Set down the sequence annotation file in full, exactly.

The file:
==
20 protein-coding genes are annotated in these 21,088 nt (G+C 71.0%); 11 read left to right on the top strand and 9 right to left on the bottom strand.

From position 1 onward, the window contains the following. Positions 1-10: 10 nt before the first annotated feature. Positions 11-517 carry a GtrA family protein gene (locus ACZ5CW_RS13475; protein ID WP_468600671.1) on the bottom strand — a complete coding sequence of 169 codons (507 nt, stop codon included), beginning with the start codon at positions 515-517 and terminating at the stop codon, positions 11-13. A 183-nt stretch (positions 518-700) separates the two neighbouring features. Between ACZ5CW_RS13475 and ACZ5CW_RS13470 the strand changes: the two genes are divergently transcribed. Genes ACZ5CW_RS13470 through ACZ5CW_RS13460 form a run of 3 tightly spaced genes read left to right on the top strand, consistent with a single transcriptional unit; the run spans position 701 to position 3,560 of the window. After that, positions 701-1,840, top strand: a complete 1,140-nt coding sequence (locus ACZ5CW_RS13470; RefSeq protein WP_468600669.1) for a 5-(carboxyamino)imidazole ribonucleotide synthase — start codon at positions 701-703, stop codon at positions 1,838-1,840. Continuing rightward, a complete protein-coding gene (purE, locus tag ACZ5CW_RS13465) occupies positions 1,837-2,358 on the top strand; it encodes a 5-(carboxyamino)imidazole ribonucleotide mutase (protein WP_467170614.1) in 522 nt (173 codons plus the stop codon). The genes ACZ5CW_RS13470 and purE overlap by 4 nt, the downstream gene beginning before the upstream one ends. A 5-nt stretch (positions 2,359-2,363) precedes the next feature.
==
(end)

20 protein-coding genes are annotated in these 21,088 nt (G+C 71.0%); 11 read left to right on the top strand and 9 right to left on the bottom strand.

From position 1 onward, the window contains the following. Positions 1-10: 10 nt before the first annotated feature. Positions 11-517 carry a GtrA family protein gene (locus ACZ5CW_RS13475; protein ID WP_468600671.1) on the bottom strand — a complete coding sequence of 169 codons (507 nt, stop codon included), beginning with the start codon at positions 515-517 and terminating at the stop codon, positions 11-13. A 183-nt stretch (positions 518-700) separates the two neighbouring features. Between ACZ5CW_RS13475 and ACZ5CW_RS13470 the strand changes: the two genes are divergently transcribed. Genes ACZ5CW_RS13470 through ACZ5CW_RS13460 form a run of 3 tightly spaced genes read left to right on the top strand, consistent with a single transcriptional unit; the run spans position 701 to position 3,560 of the window. After that, positions 701-1,840, top strand: a complete 1,140-nt coding sequence (locus ACZ5CW_RS13470; RefSeq protein WP_468600669.1) for a 5-(carboxyamino)imidazole ribonucleotide synthase — start codon at positions 701-703, stop codon at positions 1,838-1,840. Continuing rightward, a complete protein-coding gene (purE, locus tag ACZ5CW_RS13465) occupies positions 1,837-2,358 on the top strand; it encodes a 5-(carboxyamino)imidazole ribonucleotide mutase (protein WP_467170614.1) in 522 nt (173 codons plus the stop codon). The genes ACZ5CW_RS13470 and purE overlap by 4 nt, the downstream gene beginning before the upstream one ends. A 5-nt stretch (positions 2,359-2,363) precedes the next feature.